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CBD as an Antibiotic: What Researchers Found in Ohio

With the constantly changing laws and regulations throughout the United States, more and more organizations are able to research the medicinal qualities the cannabis sativa (marijuana) plant has to offer. The federal classification of marijuana as a Schedule 1 substance inhibits how in-depth researchers are allowed to get, but more and more people are turning to marijuana for symptom relief for different medical ailments. Cannabidiol (CBD), a cannabinoid present in the cannabis sativa plant, is already being used to treat anxiety, epilepsy, insomnia, and pain, but with more and more findings it is showing to help more than just that.


Researching CBD as an Antibiotic

Marijuana has long been known to contain cannabinoids that have antibacterial traits, and pretty soon it might be used as an antibiotic for some. In 1976, a study was published that explored the antibiotic effects of cannabinoids such as CBD and THC had on bacteria; however, since then not much has been investigated.

In more recent years, more research into the cannabis sativa plant has been conducted. According to research that was presented at the American Society for Microbiology’s 2019 annual meeting in San Francisco, cannabidiol (CBD) holds potential for use as an antibacterial treatment one day. [1] 

The researchers at the University of Queensland’s Institute for Molecular Bioscience’s Centre for Superbug Solutions are finding that CBD has a “similar potency to established antibiotics such as vancomycin and daptomycin and did not lose effectiveness after extended treatment.” 

Antibiotic resistance is a growing concern in healthcare, one that the World Health Organization called a “global health crisis” as far back as 2015. [2] 

“The rise of antibiotic resistance is a global health crisis, and governments now recognize it as one of the greatest challenges for public health today,” says Dr. Margaret Chan, the Director-General of WHO, “Antibiotic resistance is compromising our ability to treat infectious diseases and undermining many advances in medicine.” [3]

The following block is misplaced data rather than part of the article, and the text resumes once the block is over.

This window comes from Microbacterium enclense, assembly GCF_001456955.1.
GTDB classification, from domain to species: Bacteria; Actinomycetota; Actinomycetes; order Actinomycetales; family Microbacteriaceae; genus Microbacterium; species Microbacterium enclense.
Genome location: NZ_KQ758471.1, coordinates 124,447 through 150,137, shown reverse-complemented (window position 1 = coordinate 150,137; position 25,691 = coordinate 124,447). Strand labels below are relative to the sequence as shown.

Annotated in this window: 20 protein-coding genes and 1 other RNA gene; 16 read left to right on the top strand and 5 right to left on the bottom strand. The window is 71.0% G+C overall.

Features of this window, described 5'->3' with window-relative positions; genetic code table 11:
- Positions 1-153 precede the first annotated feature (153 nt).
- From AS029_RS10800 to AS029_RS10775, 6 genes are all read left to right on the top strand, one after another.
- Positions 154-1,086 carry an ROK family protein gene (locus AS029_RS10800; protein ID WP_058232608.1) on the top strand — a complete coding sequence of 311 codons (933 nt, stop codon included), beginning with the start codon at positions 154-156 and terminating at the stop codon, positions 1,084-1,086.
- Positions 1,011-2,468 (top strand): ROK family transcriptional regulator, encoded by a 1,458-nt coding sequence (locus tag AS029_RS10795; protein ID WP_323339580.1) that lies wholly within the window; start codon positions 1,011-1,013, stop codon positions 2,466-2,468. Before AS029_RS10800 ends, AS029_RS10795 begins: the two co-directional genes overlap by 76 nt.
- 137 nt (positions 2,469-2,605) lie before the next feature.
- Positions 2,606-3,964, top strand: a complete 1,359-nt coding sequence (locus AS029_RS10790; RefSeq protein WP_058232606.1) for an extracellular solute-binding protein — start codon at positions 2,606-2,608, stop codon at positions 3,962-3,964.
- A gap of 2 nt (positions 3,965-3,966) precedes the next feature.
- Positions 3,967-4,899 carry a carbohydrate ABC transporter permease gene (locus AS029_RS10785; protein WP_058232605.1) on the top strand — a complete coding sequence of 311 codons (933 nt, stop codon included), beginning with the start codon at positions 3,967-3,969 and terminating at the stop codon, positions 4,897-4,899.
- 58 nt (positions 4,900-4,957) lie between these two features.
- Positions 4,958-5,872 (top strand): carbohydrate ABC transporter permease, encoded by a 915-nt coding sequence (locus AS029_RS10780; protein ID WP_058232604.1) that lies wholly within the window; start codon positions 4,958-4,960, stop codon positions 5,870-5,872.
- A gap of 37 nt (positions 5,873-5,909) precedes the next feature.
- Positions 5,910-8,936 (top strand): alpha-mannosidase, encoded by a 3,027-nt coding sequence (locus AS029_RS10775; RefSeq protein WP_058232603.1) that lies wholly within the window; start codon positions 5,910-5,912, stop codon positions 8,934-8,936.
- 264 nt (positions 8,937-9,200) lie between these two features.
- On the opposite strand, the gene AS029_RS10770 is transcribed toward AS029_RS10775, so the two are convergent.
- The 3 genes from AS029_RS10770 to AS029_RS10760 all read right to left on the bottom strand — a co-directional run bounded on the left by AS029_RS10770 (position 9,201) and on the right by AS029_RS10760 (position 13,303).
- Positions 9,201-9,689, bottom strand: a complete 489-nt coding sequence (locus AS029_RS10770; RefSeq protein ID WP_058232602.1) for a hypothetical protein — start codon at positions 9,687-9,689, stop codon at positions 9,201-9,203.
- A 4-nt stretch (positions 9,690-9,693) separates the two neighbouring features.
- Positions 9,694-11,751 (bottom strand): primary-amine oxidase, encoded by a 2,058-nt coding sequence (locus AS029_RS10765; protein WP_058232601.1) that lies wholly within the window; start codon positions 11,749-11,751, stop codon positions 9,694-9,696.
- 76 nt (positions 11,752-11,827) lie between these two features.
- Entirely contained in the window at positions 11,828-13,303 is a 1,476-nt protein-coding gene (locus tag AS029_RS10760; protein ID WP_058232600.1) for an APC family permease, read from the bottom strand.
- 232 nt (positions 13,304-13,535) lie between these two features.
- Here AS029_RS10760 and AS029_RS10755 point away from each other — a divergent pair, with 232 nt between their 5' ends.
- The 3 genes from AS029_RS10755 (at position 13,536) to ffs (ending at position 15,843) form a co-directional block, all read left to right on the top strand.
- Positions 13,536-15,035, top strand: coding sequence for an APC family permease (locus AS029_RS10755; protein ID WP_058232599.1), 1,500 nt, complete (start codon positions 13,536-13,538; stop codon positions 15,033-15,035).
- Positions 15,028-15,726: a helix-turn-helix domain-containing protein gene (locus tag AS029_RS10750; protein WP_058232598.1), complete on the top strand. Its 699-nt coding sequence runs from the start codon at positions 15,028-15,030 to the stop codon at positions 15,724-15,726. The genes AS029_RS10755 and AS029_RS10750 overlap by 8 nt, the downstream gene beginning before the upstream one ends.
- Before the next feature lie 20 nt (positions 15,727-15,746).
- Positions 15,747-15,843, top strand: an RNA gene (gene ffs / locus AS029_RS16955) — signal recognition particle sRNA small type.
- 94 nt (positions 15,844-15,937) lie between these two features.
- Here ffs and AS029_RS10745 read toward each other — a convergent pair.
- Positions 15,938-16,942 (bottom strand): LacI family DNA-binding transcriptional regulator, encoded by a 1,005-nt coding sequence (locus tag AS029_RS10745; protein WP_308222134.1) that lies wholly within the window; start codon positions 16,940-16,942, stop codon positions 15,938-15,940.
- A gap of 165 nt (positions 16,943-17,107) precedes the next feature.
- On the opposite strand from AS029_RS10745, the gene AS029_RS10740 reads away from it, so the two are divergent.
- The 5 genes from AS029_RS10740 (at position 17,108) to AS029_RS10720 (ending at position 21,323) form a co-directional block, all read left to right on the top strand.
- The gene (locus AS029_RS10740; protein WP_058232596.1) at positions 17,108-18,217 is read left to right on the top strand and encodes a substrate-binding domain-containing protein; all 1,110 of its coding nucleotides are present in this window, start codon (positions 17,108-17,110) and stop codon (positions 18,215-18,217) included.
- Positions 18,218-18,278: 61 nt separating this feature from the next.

What They Found

Their findings are showing that cannabidiol was effective at killing a wide range of Gram-positive bacteria, including bacteria that have become resistant to other antibiotics available. CBD was selective for Gram-positive, but not Gram-negative, meaning it is not shown effective for that type of bacteria; however, Gram-negative bacteria, such as E.Coli, Salmonella, and Chlamydia, are difficult to treat with traditional forms of antibiotics already. 

The in vivo (animal-based) studies have shown that CBD works as a topical treatment against different bacteria. This included the very serious infections Staphylococcus aureus (including MRSA, VISA and VRSA) and Streptococcus pneumonia, as well as strains that had become resistant to other antibiotic drugs. One of the research chemists, Mark Blaskovich, and his team only have to complete one more round of trials before moving forward to test on animals and then eventually humans.

What’s important to note, is the bacteria did not become resistant to CBD after being exposed to it for twenty days. Under extended exposure to conditions that lead to resistance of other antibiotics like vancomycin, CBD did not lose effectiveness. While it is a little early to conclude, this shows promise that CBD can potentially help aid the global fight against drug-resistant “superbugs.”

The other interesting thing about treating infections with cannabidiol is that it has known anti-inflammatory properties. This could help treat the inflammation that comes along with different infections while killing the bacteria at the same time. This has the potential to aid and even speed up the recovery time from certain infections. 


In Conclusion

At this point, it might be easier to make a list of conditions and symptoms people haven’t found relief from using medical marijuana. It seems as if there are new findings published weekly on how this plant is helping people in ways we never imagined. For some conditions, such as anxiety and seizure disorder, CBD and other cannabinoids are a safe and effective treatment. With that being said, these results are from a very preliminary trial and it is not advised to self-treat your infections with CBD at this time. 

While it is not advised to turn to medical marijuana as the sole treatment for bacterial infections just yet, it can help with a vast array of medical conditions such as anxiety, gastrointestinal issues, seizure disorder, multiple sclerosis, and chronic pain. DocMJ has a staff of highly trained Medical Marijuana Physicians to help those who are suffering get the relief they deserve. If you or a loved one are looking to turn to medical marijuana for symptom relief, take our pre-qualifying survey or book a risk-free in-person evaluation at one of our locations across the state of Florida. 

[1] https://eventpilotadmin.com/web/page.php?page=Session&project=ASM19&id=P15010

[2] https://www.inverse.com/article/8223-world-health-organization-warns-of-global-antibiotic-resistance


[4] https://www.inverse.com/article/8223-world-health-organization-warns-of-global-antibiotic-resistance